Commentary Human Rights

Who Is Today’s ‘Mary Poppins’? She Doesn’t Own a Magical Carpet Bag.

Elizabeth Johnsen

Nannies and other domestic workers are very likely immigrants and women; maybe undocumented; and almost always underpaid and unprotected by labor laws.

Mary Poppins, with her signature wink of magical whimsy, has been the world’s most beloved nanny for generations.

And with this week’s premiere of Mary Poppins Returns—starring Emily Blunt and some actors from the original cast, including Dick Van Dyke—celebration of the iconic figure has been revived.

Yet, as I make plans to see the movie with my niece and nephews, I can’t help but wonder: Who would Mary Poppins be today? What would she look like, as a nanny in this country?

The answers to these questions—in real life—take us somewhere different than the film might intend.

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If she worked in the United States today, Mary Poppins would very likely be a woman of color—and just as likely an immigrant (perhaps, even, undocumented). At subminimum wage, she certainly couldn’t afford that beautifully tailored coat, white sheer-sleeve dress, and impressive carpet bag. And she’d probably be using her magic umbrella to fly above the heads of Immigration and Customs Enforcement agents rather than down chimneys into children’s nurseries.

So let’s talk about that.

Domestic workers are one of the most vulnerable groups of workers in America today. More than 2 million nannies, housekeepers, and home-health aides are excluded from federal labor protections such as minimum wage, health and safety laws, and the right to organize a union, placing them in isolated and stressing conditions. This fact is rooted in the United States’ legacy of slavery and the devaluation of care work (traditionally done by women of color) ever since.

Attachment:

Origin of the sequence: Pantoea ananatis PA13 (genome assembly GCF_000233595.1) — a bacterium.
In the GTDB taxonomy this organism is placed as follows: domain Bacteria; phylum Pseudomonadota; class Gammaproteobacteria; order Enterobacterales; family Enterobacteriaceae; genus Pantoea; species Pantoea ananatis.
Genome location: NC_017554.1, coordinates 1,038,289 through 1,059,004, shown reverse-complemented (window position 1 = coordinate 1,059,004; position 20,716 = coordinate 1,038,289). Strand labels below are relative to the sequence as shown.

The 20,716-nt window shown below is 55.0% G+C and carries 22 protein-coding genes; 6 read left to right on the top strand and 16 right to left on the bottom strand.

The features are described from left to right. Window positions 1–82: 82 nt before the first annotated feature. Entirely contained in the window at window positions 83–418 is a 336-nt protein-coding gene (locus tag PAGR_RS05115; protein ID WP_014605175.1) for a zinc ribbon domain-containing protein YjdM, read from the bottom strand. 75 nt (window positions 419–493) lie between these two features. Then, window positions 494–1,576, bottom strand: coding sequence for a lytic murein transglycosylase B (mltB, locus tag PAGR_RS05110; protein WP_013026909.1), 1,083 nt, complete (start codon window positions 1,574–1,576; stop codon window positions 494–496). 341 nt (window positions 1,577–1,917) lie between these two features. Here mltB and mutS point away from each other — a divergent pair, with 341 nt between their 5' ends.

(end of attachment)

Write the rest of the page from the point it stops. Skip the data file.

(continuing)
The story of domestic workers’ advocate Natalicia Tracy is one startling example. Tracy was trafficked from Brazil into a nanny job in 1990, where she worked in the shadows of a family’s affluent Boston home. Without labor protections, Tracy had no clear recourse against the abuses she encountered.

Tracy went on to earn a doctorate in sociology, and today, she is a leader in labor rights advocacy as executive director of the Brazilian Worker Center, fighting for the values of safety, dignity, and listening to workers themselves. Her advocacy helped pass a Domestic Workers Bill of Rights in Massachusetts in 2014 and a similar bill in Connecticut a year later. For her efforts, she was named one of the nation’s 2013 Petra Fellows, recognizing “unsung heroes in the struggle for social justice.”

Indeed, the work that caregivers do is essential to our lives. They help raise our children, take care of our elders, clean and polish our homes. They are adored by millions of families across the country, just as Mary Poppins is adored. Yet they are still taken for granted and made invisible.

States are gradually enacting policy to change this. California, Hawaii, and New York have all adopted Domestic Workers Bills of Rights since 2010. In July, Seattle became the first city to pass one, establishing a local standards board for people who work within their employers’ households.

This is progress, but it’s not enough.

We celebrate the women (and men) who take care of our children with almost religious devotion in film, television, and literature. Mary Poppins is joined by beloved characters such as Jane Eyre, Amelia Bedelia, Maria from the Sound of Music, Mrs. Doubtfire, and Viola Davis’ Aibileen Clark in The Help. Earlier this year, Davis said she regretted that “it wasn’t the voices of the maids that were heard” in the film. As Davis pointed out, thousands of nannies in the United States are invisible. We can change this.

If we, as a society, were to give as much attention to domestic workers as we give to Mary Poppins, we could actually turn their lives around. A national bill of rights, along with comparable policies like family and medical leave, would do just that, which is why we must join labor rights advocates in demanding protections for domestic workers.

Because the real nannies out there deserve it.

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